I’m expecting to see the adoption of service mesh technology, a dedicated infrastructure layer that controls how different parts of an app communicate with one another, steadily increase over the next year. This technology enables app optimisation by allowing extra capabilities, such as observability and zero-trust security, to be added to an application without requiring changing the code.
Technologies such as the open-source project Istio Service Mesh are becoming more established in the industry as a solution to managing and securing large amounts of microservices. There are also some exciting developments in the service mesh space due in 2023, such as the sidecar-less Istio ambient mesh, which will provide broader application compatibility and reduce infrastructure cost as well as fuel further adoption.
Undoubtedly, technology is making the world a better place to live. However, the technologies we use to make positive changes can also be turned against us. AI-generated images are current examples.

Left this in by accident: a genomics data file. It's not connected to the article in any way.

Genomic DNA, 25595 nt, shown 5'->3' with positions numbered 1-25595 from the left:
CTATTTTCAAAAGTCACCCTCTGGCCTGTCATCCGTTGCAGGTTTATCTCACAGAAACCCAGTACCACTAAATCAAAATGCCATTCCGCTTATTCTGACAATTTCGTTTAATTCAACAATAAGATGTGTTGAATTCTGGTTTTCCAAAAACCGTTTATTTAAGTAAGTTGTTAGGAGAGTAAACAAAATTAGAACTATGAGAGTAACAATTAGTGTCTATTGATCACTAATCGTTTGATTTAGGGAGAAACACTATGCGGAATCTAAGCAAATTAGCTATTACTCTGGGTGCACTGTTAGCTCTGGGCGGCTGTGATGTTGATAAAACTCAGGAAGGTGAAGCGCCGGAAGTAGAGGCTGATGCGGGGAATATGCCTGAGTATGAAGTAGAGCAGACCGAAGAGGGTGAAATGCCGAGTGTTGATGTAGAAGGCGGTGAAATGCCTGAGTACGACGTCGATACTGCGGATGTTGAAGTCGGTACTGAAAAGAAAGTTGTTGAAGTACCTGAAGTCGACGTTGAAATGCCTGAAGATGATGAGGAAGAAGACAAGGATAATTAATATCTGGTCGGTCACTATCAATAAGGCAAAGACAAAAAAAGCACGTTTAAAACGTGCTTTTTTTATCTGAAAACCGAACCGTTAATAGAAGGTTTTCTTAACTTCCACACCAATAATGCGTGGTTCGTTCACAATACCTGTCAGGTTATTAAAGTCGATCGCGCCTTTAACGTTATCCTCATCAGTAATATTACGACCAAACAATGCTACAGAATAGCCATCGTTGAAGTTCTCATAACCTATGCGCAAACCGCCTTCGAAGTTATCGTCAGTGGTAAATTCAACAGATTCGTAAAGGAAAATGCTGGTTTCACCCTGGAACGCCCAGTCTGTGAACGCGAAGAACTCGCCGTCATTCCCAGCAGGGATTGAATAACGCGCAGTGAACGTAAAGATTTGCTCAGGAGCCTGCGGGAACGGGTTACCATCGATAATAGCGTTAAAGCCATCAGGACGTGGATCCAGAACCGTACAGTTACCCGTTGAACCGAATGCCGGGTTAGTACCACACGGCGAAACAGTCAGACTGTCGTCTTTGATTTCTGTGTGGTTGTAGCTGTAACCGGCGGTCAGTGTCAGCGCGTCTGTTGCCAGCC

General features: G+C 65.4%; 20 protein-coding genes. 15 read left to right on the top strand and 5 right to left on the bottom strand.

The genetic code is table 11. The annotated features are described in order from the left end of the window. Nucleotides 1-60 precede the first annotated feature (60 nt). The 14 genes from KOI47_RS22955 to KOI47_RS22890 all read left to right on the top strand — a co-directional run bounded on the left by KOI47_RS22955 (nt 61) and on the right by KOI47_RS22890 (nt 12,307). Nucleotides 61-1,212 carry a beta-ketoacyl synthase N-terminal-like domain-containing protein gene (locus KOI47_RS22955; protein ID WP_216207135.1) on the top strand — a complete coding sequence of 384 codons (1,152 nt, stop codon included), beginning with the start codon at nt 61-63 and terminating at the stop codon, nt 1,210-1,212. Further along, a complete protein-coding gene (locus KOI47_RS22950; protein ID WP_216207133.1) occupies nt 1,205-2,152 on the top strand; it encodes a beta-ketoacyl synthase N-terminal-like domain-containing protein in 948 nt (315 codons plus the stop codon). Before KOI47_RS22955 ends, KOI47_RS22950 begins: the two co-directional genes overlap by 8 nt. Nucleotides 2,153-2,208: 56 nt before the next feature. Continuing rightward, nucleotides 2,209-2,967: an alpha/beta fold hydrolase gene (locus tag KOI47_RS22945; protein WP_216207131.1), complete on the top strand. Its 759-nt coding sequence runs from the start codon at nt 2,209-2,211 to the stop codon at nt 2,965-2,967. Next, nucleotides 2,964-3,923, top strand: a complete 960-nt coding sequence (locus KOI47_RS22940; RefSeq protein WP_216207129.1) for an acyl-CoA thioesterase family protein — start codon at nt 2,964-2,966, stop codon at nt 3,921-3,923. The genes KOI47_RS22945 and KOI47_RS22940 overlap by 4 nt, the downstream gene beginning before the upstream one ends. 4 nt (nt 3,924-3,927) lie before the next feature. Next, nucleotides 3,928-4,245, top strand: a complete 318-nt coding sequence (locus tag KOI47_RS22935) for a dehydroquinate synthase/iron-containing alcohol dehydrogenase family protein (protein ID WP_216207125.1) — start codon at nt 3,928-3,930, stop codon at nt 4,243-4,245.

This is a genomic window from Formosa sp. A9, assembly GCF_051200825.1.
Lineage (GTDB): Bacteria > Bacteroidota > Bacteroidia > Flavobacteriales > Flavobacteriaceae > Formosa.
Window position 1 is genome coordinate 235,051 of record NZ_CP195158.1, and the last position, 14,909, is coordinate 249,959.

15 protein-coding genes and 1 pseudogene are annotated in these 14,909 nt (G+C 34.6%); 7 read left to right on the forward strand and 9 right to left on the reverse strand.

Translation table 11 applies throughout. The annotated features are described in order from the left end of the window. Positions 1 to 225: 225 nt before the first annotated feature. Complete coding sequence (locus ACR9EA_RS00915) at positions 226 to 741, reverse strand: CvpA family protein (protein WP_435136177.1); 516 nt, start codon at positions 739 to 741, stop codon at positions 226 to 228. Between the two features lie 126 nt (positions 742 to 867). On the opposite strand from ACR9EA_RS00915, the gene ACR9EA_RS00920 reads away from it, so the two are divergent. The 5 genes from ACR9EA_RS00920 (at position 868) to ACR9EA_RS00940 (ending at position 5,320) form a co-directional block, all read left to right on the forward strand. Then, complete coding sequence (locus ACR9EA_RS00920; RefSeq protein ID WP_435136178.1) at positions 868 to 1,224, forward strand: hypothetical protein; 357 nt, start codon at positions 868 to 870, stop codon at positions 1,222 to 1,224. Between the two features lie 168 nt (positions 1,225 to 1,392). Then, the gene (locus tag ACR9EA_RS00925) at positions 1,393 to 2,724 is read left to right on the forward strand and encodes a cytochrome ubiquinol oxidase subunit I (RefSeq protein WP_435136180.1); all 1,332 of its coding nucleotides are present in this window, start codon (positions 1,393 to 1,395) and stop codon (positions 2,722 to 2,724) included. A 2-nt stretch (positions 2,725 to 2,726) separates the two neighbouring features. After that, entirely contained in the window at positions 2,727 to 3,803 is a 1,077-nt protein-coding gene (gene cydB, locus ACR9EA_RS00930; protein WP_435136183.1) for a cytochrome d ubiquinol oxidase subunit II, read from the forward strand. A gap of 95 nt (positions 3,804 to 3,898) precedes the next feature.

Over 2022, many high-profile data breaches were reported in the media, which included consumers’ identity data. The main danger of breaches is not that data is compromised but it creates a sea of information in which everything can be found. If a malicious actor wants to change their identity, all they must do is find data of individuals that fits their needs and generate the identity document by using a combination of AI image-generation algorithms.
We will certainly see this type of fraud increase this year, so it is critical that businesses are partnering with identity verification and fraud prevention companies such as GBG to provide multi-layered protection to make fast and accurate decision on identity and transactions.
Effectively addressing the issue of creating responsible and trustworthy machine learning (ML) applications first requires a realistic understanding of what ML truly is. ML is too often hyped up as emerging “artificial minds” on the path to out-thinking humans. In reality, today’s ML applications result from the same classes of algorithms that have been under development for decades but implemented on considerably more powerful computers and trained on larger data sets. In other words, ML algorithms are “mind tools,” not artificial minds.